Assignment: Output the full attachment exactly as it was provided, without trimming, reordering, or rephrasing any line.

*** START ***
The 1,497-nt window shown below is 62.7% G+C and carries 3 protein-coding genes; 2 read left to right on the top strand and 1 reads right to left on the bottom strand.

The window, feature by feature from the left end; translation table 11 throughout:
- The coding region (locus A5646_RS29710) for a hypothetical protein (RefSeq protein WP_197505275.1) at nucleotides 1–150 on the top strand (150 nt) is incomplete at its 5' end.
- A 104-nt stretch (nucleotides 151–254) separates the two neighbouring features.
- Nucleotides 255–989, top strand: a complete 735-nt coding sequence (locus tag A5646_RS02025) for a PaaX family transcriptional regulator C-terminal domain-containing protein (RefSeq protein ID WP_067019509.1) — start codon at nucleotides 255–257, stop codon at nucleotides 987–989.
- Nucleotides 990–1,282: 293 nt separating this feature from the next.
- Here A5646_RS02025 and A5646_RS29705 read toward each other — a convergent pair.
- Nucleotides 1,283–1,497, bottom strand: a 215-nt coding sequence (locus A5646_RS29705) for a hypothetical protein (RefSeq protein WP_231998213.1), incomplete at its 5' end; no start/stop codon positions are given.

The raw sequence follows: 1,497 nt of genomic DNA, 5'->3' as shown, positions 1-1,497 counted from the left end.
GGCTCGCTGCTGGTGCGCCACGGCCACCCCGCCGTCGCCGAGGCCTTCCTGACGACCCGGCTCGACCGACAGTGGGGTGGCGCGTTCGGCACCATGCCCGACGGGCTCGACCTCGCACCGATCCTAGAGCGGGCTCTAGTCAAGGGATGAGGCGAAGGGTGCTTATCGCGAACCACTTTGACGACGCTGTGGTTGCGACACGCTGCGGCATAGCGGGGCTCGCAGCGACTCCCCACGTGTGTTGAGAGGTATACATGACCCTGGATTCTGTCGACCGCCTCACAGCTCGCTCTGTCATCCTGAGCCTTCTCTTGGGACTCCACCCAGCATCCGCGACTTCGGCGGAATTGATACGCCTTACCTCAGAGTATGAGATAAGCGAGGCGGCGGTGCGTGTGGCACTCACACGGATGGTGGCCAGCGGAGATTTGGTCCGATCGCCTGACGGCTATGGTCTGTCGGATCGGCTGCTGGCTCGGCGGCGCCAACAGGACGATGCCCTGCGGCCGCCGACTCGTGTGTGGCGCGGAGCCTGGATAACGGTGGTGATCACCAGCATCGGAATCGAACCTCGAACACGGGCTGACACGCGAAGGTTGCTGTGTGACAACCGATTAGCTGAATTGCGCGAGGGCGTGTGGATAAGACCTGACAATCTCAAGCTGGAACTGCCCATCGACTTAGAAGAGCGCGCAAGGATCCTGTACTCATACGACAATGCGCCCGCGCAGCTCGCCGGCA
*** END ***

The 1,497-nt window shown below is 62.7% G+C and carries 3 protein-coding genes; 2 read left to right on the top strand and 1 reads right to left on the bottom strand.

The window, feature by feature from the left end; translation table 11 throughout:
- The coding region (locus A5646_RS29710) for a hypothetical protein (RefSeq protein WP_197505275.1) at nucleotides 1–150 on the top strand (150 nt) is incomplete at its 5' end.
- A 104-nt stretch (nucleotides 151–254) separates the two neighbouring features.
- Nucleotides 255–989, top strand: a complete 735-nt coding sequence (locus tag A5646_RS02025) for a PaaX family transcriptional regulator C-terminal domain-containing protein (RefSeq protein ID WP_067019509.1) — start codon at nucleotides 255–257, stop codon at nucleotides 987–989.
- Nucleotides 990–1,282: 293 nt separating this feature from the next.
- Here A5646_RS02025 and A5646_RS29705 read toward each other — a convergent pair.
- Nucleotides 1,283–1,497, bottom strand: a 215-nt coding sequence (locus A5646_RS29705) for a hypothetical protein (RefSeq protein WP_231998213.1), incomplete at its 5' end; no start/stop codon positions are given.

The raw sequence follows: 1,497 nt of genomic DNA, 5'->3' as shown, positions 1-1,497 counted from the left end.
GGCTCGCTGCTGGTGCGCCACGGCCACCCCGCCGTCGCCGAGGCCTTCCTGACGACCCGGCTCGACCGACAGTGGGGTGGCGCGTTCGGCACCATGCCCGACGGGCTCGACCTCGCACCGATCCTAGAGCGGGCTCTAGTCAAGGGATGAGGCGAAGGGTGCTTATCGCGAACCACTTTGACGACGCTGTGGTTGCGACACGCTGCGGCATAGCGGGGCTCGCAGCGACTCCCCACGTGTGTTGAGAGGTATACATGACCCTGGATTCTGTCGACCGCCTCACAGCTCGCTCTGTCATCCTGAGCCTTCTCTTGGGACTCCACCCAGCATCCGCGACTTCGGCGGAATTGATACGCCTTACCTCAGAGTATGAGATAAGCGAGGCGGCGGTGCGTGTGGCACTCACACGGATGGTGGCCAGCGGAGATTTGGTCCGATCGCCTGACGGCTATGGTCTGTCGGATCGGCTGCTGGCTCGGCGGCGCCAACAGGACGATGCCCTGCGGCCGCCGACTCGTGTGTGGCGCGGAGCCTGGATAACGGTGGTGATCACCAGCATCGGAATCGAACCTCGAACACGGGCTGACACGCGAAGGTTGCTGTGTGACAACCGATTAGCTGAATTGCGCGAGGGCGTGTGGATAAGACCTGACAATCTCAAGCTGGAACTGCCCATCGACTTAGAAGAGCGCGCAAGGATCCTGTACTCATACGACAATGCGCCCGCGCAGCTCGCCGGCA